Place the toilet onto the hold down bolts taking care to center as well as you can.
The hold down bolts will fit inside of the holes in the base. Move the toilet around as necessary so that it is square to the wall.
Use the washer and then the wing nut included with your toilet to attach. Tighten slowly, alternating sides and taking care that over-tightening can cause the porcelain to crack.
Next you’ll attach your water supply to the wall and the back of the toilet. These come in several sizes including 9, 12 and 15 inch. We purchased the 9 and the 12 just to be safe. We were sure that the 9 would fit, but as it happened it was just the slightest bit too short.
Use a wrench or similar tool to tighten onto the valve.
This is your rubber seal that will sit in between the toilet’s base and the tank.
Place the flat side down onto the hole on the tank.
Carefully set the tank onto the base. Me: “where?” Daddy: “it’s pretty obvious.” Me: “but where?” Daddy: “if you can’t tell you shouldn’t be installing a toilet.”
There will be a gap but don’t worry.
Grab your nut and washer…
Underneath, attach the tank to the base using your washer and nut. The tank will come closer to the base and the rubber seal with compress.
Now my toilet had the two flush button option rather than a traditional handle. The buttons are on the top of the tank’s lid. The buttons can be twisted and moved as needed and can be lengthened by moving the black bit my dad is pointing at.
When the lid is in place, the #1 button will push in on the left side and the #2 will push on the right. The first is a tiny flush and meant for liquids only. The second is meant for solids and is more like the flush on a traditional toilet.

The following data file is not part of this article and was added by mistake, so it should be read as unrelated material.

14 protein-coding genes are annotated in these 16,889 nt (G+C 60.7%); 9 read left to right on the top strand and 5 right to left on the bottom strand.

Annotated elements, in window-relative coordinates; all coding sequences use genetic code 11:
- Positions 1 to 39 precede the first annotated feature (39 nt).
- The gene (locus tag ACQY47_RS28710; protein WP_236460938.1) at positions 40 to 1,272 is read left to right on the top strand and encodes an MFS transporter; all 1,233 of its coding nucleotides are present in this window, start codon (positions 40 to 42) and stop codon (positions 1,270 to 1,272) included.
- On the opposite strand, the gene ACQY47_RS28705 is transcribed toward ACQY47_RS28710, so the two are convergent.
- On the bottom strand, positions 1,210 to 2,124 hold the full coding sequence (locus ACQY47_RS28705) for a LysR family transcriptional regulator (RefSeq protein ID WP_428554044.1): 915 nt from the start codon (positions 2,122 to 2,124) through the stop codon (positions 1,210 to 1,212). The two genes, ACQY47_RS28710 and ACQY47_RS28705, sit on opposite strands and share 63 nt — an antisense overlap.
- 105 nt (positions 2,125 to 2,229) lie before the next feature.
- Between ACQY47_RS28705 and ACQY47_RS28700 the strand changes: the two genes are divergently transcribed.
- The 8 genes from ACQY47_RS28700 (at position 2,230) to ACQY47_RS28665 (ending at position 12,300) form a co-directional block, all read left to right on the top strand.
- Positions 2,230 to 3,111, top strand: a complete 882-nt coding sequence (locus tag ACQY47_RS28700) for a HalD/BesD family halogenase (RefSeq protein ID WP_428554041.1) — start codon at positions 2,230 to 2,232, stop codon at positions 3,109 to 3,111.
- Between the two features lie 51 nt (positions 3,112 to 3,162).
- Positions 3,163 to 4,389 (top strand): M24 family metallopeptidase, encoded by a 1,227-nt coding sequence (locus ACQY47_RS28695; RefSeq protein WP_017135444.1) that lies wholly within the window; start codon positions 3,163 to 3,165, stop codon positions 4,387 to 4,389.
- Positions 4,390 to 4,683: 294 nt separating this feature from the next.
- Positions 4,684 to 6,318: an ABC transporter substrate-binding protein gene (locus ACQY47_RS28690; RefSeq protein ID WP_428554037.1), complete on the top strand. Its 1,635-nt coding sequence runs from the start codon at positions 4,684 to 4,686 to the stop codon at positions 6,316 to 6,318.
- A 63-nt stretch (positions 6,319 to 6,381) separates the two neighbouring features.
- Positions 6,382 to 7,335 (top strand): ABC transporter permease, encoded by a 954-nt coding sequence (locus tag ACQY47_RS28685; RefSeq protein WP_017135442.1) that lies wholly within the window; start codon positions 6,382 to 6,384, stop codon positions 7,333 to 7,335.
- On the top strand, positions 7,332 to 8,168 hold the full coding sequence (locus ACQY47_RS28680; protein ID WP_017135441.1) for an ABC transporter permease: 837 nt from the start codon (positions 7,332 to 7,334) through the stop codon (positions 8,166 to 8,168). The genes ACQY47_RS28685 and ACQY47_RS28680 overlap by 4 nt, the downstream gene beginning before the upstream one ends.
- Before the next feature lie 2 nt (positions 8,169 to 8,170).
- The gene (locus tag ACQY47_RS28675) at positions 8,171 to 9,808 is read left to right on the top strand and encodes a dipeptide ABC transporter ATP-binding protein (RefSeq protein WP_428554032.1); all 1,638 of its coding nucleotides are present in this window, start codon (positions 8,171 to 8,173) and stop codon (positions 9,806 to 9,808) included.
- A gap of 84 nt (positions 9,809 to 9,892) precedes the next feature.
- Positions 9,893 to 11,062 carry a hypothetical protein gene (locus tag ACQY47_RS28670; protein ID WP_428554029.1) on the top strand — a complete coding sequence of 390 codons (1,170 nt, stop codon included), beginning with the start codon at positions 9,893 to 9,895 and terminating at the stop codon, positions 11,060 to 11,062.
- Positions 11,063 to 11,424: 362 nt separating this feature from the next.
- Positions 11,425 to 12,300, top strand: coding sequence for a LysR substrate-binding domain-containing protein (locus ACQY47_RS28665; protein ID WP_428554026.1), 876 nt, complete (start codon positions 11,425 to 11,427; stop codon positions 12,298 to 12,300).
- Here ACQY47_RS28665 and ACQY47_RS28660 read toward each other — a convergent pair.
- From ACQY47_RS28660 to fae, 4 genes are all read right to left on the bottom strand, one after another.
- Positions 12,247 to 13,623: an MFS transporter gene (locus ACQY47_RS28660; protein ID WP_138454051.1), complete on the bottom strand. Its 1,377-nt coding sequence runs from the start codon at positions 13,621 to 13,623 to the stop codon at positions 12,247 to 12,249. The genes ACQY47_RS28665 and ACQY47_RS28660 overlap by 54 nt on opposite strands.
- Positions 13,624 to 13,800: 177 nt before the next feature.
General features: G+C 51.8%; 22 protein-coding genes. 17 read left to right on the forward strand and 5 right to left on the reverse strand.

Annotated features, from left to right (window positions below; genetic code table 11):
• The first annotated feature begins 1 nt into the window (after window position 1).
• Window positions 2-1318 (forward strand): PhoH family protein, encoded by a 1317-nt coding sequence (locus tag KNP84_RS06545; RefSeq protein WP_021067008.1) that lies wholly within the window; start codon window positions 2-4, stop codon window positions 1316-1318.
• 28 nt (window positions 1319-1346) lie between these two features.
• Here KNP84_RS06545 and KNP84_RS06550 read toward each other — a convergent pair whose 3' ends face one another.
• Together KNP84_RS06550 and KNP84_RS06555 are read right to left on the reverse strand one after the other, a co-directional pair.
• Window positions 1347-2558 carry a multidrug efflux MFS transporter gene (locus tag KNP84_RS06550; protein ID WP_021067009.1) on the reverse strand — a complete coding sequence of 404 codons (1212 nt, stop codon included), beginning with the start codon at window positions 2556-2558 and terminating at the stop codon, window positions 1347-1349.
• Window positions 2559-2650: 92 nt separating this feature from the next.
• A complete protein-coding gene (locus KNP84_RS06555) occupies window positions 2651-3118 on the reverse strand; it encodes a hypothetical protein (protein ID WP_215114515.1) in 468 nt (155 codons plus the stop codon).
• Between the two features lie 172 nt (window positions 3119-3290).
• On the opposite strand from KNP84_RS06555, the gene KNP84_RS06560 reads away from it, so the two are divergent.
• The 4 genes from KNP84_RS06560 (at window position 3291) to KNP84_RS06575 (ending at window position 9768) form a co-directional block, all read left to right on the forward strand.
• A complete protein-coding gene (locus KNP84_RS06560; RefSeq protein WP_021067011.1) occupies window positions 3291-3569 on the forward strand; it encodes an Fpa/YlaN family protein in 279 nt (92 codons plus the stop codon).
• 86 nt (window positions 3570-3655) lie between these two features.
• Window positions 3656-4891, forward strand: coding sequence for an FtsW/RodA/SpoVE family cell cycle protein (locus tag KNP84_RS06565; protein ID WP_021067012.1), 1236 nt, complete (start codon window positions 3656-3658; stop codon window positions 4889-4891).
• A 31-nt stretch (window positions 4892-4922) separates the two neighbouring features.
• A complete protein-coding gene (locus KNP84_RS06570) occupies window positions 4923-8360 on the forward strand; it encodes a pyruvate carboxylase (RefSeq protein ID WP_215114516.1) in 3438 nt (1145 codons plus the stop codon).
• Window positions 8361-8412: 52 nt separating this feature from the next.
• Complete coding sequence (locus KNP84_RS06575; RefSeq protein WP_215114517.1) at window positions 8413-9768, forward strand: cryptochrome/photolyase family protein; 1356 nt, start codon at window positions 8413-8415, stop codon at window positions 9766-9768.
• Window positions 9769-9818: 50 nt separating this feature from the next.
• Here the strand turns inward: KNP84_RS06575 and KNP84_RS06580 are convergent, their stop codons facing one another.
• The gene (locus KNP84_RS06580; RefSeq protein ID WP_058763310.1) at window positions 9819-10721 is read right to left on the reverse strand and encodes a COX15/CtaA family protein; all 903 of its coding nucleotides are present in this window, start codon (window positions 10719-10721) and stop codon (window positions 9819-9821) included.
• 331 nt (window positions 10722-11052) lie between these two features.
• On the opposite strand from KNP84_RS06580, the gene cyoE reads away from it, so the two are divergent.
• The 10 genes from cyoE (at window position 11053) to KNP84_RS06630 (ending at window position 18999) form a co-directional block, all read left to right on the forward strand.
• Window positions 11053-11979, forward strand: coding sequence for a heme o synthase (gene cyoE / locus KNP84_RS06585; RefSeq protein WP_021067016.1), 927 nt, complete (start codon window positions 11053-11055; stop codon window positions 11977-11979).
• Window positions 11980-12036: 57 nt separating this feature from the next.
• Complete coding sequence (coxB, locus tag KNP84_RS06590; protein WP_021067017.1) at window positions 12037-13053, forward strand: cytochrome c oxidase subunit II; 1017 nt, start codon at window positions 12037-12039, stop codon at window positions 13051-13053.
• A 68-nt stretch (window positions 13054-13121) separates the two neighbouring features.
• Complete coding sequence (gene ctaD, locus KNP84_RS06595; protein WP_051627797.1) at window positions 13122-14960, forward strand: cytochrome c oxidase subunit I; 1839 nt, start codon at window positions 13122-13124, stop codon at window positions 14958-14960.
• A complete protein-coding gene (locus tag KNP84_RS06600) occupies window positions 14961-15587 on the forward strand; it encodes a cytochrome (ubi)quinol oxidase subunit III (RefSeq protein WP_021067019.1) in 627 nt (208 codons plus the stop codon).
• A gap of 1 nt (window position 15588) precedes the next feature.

And here are the buttons on top of the tank. Place the lid and make sure that the buttons make contact with the device inside of the tank. Lengthen if necessary.
Now my dad did everything but I did this (go me!!!) If your toilet rocks when it is sat on it needs to be leveled. They sell plastic toilet shims in the plumbing section for a few bucks. Shove under the base as needed to even out. I used a flat screwdriver and light taps from a hammer to get them firmly into place.
After this step you’ll need to caulk the base of the toilet, which I haven’t done yet but will soon.
Attach the toilet lid and the little caps to cover the ugliness holding the base to the floor, turn the water back on and this sucker is ready to use.
And there’s my brand new fancy toilet. The push buttons are way neat. I fumble for the handle while I’m drowsy but I figure I’ll get used to them soon enough.
The design is really pretty neat and the two flush options are both adequate. From a survey taken most found the two flushes to be perfectly adequate with no second flush necessary.
The buttons are a bit difficult to push and the children had a hard time. I think they were a bit more gentle than they should have been being afraid of breaking the buttons and knowing you have to be easy with a traditional handle.
Overall, we installed the toilet in about 30 minutes. And by “we” I mean my dad. But now that I’ve seen him do this I’m pretty confident that, lifting the toilet kit which is heavy, I could definitely do this by myself.
And here is a pic of my dad who really wanted his picture to be included in this post. Thanks for installing my new toilet, Daddy!